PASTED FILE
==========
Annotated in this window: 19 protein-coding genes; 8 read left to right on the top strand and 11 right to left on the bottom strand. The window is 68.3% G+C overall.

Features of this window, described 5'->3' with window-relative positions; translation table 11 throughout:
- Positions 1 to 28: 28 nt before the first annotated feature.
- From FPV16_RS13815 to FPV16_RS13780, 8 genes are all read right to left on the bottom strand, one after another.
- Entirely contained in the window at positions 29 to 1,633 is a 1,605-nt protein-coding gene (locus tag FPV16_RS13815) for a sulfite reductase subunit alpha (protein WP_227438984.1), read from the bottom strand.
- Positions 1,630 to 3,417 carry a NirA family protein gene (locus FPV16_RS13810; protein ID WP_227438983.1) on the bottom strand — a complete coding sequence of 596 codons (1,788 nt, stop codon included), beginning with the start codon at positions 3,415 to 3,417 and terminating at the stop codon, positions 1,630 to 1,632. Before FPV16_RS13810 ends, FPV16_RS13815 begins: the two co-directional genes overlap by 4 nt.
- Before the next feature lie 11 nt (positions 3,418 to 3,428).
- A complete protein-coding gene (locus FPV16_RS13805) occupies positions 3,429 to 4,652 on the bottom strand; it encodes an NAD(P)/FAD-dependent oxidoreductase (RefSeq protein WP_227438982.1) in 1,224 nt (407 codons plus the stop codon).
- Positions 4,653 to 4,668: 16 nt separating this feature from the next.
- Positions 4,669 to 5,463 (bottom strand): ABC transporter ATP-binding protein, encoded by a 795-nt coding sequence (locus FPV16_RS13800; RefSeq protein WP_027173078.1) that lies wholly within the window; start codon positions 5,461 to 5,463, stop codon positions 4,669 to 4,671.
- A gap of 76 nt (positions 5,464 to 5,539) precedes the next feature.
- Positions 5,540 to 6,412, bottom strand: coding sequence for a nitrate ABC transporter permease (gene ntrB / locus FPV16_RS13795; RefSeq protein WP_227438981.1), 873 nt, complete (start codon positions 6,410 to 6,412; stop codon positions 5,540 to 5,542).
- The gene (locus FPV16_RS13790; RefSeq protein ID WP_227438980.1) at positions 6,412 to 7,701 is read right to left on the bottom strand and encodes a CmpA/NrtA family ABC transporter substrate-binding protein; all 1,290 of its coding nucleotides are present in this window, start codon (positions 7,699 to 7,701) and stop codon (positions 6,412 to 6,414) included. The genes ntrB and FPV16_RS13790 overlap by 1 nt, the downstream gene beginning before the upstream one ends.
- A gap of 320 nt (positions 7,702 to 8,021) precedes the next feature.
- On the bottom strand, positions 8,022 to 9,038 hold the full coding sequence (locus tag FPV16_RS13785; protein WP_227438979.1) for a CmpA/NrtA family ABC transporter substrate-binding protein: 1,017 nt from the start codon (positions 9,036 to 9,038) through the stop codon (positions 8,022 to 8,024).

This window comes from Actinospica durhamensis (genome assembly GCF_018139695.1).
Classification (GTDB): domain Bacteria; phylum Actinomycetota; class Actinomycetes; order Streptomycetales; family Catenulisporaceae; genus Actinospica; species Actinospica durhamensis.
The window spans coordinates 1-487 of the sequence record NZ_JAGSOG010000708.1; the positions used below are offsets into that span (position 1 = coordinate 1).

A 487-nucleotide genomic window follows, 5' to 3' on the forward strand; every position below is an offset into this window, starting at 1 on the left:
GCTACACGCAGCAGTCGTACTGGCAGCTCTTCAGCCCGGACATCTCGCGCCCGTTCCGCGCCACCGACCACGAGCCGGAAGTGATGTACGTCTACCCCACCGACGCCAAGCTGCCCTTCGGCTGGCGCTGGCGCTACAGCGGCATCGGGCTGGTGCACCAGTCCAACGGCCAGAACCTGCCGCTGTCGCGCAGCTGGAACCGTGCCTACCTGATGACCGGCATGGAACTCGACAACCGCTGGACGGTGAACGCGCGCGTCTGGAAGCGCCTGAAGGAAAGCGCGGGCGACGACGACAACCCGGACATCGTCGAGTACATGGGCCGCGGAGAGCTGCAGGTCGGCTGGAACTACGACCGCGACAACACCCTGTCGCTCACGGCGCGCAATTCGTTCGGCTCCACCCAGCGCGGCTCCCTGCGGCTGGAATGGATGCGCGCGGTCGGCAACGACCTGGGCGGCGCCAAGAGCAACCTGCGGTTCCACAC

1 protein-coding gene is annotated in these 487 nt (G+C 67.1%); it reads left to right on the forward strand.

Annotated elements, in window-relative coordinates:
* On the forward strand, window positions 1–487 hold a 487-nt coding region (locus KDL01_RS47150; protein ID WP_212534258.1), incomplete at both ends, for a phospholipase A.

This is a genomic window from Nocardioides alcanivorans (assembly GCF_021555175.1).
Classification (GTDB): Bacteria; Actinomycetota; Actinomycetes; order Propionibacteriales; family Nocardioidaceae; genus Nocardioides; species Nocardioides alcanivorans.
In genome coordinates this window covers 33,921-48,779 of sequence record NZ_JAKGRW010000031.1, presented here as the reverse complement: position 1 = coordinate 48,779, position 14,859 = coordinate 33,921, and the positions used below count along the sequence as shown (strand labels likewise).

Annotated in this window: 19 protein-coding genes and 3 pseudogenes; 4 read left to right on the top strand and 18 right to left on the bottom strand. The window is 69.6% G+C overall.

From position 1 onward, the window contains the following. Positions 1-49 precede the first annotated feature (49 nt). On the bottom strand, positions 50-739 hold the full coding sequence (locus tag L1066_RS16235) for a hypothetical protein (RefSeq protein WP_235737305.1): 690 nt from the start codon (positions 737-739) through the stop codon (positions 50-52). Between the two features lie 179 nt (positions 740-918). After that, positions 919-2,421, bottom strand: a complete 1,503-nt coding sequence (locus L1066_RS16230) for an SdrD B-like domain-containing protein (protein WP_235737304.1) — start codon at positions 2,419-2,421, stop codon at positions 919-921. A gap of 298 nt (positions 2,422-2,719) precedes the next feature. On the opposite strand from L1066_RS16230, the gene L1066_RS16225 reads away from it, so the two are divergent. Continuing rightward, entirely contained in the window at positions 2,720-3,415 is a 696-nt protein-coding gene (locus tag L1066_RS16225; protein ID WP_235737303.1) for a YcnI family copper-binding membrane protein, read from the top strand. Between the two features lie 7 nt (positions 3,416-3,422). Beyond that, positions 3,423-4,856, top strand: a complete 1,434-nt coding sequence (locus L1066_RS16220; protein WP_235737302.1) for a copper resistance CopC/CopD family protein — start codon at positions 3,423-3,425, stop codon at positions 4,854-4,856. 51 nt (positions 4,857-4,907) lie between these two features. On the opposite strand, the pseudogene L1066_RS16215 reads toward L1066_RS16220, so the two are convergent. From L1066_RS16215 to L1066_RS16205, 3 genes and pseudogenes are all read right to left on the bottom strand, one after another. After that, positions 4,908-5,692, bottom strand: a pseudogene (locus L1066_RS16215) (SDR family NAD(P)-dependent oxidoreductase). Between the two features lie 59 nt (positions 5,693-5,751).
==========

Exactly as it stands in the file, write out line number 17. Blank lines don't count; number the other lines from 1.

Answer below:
Classification (GTDB): domain Bacteria; phylum Actinomycetota; class Actinomycetes; order Streptomycetales; family Catenulisporaceae; genus Actinospica; species Actinospica durhamensis.